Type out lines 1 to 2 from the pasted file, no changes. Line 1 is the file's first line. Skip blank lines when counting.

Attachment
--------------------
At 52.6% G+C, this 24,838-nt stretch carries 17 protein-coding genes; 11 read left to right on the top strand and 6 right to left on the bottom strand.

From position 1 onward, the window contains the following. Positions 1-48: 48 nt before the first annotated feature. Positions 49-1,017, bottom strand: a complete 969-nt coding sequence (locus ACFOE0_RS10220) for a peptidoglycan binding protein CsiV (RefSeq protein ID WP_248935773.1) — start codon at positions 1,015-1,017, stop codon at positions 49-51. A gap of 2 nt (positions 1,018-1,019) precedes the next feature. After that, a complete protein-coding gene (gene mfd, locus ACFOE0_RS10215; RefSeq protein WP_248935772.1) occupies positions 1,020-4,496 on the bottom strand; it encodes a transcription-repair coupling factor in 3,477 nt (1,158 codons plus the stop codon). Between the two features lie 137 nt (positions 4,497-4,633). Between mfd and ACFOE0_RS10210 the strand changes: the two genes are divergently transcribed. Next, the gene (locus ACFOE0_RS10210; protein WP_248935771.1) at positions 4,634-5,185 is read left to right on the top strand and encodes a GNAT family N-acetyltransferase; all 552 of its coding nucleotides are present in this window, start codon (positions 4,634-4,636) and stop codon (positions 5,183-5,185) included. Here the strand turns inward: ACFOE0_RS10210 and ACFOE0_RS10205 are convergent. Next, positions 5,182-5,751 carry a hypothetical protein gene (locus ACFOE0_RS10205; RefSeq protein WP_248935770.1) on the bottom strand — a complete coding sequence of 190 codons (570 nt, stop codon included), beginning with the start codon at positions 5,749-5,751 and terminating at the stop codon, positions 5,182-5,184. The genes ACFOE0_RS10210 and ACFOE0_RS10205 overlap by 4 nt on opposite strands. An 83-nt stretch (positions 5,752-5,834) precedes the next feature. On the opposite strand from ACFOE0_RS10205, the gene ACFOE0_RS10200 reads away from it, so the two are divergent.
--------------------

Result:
At 52.6% G+C, this 24,838-nt stretch carries 17 protein-coding genes; 11 read left to right on the top strand and 6 right to left on the bottom strand.

From position 1 onward, the window contains the following. Positions 1-48: 48 nt before the first annotated feature. Positions 49-1,017, bottom strand: a complete 969-nt coding sequence (locus ACFOE0_RS10220) for a peptidoglycan binding protein CsiV (RefSeq protein ID WP_248935773.1) — start codon at positions 1,015-1,017, stop codon at positions 49-51. A gap of 2 nt (positions 1,018-1,019) precedes the next feature. After that, a complete protein-coding gene (gene mfd, locus ACFOE0_RS10215; RefSeq protein WP_248935772.1) occupies positions 1,020-4,496 on the bottom strand; it encodes a transcription-repair coupling factor in 3,477 nt (1,158 codons plus the stop codon). Between the two features lie 137 nt (positions 4,497-4,633). Between mfd and ACFOE0_RS10210 the strand changes: the two genes are divergently transcribed. Next, the gene (locus ACFOE0_RS10210; protein WP_248935771.1) at positions 4,634-5,185 is read left to right on the top strand and encodes a GNAT family N-acetyltransferase; all 552 of its coding nucleotides are present in this window, start codon (positions 4,634-4,636) and stop codon (positions 5,183-5,185) included. Here the strand turns inward: ACFOE0_RS10210 and ACFOE0_RS10205 are convergent. Next, positions 5,182-5,751 carry a hypothetical protein gene (locus ACFOE0_RS10205; RefSeq protein WP_248935770.1) on the bottom strand — a complete coding sequence of 190 codons (570 nt, stop codon included), beginning with the start codon at positions 5,749-5,751 and terminating at the stop codon, positions 5,182-5,184. The genes ACFOE0_RS10210 and ACFOE0_RS10205 overlap by 4 nt on opposite strands. An 83-nt stretch (positions 5,752-5,834) precedes the next feature. On the opposite strand from ACFOE0_RS10205, the gene ACFOE0_RS10200 reads away from it, so the two are divergent.